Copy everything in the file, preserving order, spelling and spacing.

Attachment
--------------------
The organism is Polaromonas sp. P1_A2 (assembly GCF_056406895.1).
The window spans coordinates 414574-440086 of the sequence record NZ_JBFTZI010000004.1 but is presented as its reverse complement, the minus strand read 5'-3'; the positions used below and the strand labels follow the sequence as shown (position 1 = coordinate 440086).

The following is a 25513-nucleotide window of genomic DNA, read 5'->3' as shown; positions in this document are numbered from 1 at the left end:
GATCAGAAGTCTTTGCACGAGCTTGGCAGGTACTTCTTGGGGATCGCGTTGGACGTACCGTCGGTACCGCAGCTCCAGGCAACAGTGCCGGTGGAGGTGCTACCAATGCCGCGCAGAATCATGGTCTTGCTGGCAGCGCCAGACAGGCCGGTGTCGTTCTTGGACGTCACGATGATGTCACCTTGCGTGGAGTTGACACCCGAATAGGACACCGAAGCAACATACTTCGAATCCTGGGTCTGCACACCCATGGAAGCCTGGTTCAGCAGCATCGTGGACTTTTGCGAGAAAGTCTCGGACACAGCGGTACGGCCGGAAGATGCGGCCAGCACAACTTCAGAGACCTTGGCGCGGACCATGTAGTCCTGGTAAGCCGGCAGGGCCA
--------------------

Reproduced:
The organism is Polaromonas sp. P1_A2 (assembly GCF_056406895.1).
The window spans coordinates 414574-440086 of the sequence record NZ_JBFTZI010000004.1 but is presented as its reverse complement, the minus strand read 5'-3'; the positions used below and the strand labels follow the sequence as shown (position 1 = coordinate 440086).

The following is a 25513-nucleotide window of genomic DNA, read 5'->3' as shown; positions in this document are numbered from 1 at the left end:
GATCAGAAGTCTTTGCACGAGCTTGGCAGGTACTTCTTGGGGATCGCGTTGGACGTACCGTCGGTACCGCAGCTCCAGGCAACAGTGCCGGTGGAGGTGCTACCAATGCCGCGCAGAATCATGGTCTTGCTGGCAGCGCCAGACAGGCCGGTGTCGTTCTTGGACGTCACGATGATGTCACCTTGCGTGGAGTTGACACCCGAATAGGACACCGAAGCAACATACTTCGAATCCTGGGTCTGCACACCCATGGAAGCCTGGTTCAGCAGCATCGTGGACTTTTGCGAGAAAGTCTCGGACACAGCGGTACGGCCGGAAGATGCGGCCAGCACAACTTCAGAGACCTTGGCGCGGACCATGTAGTCCTGGTAAGCCGGCAGGGCCA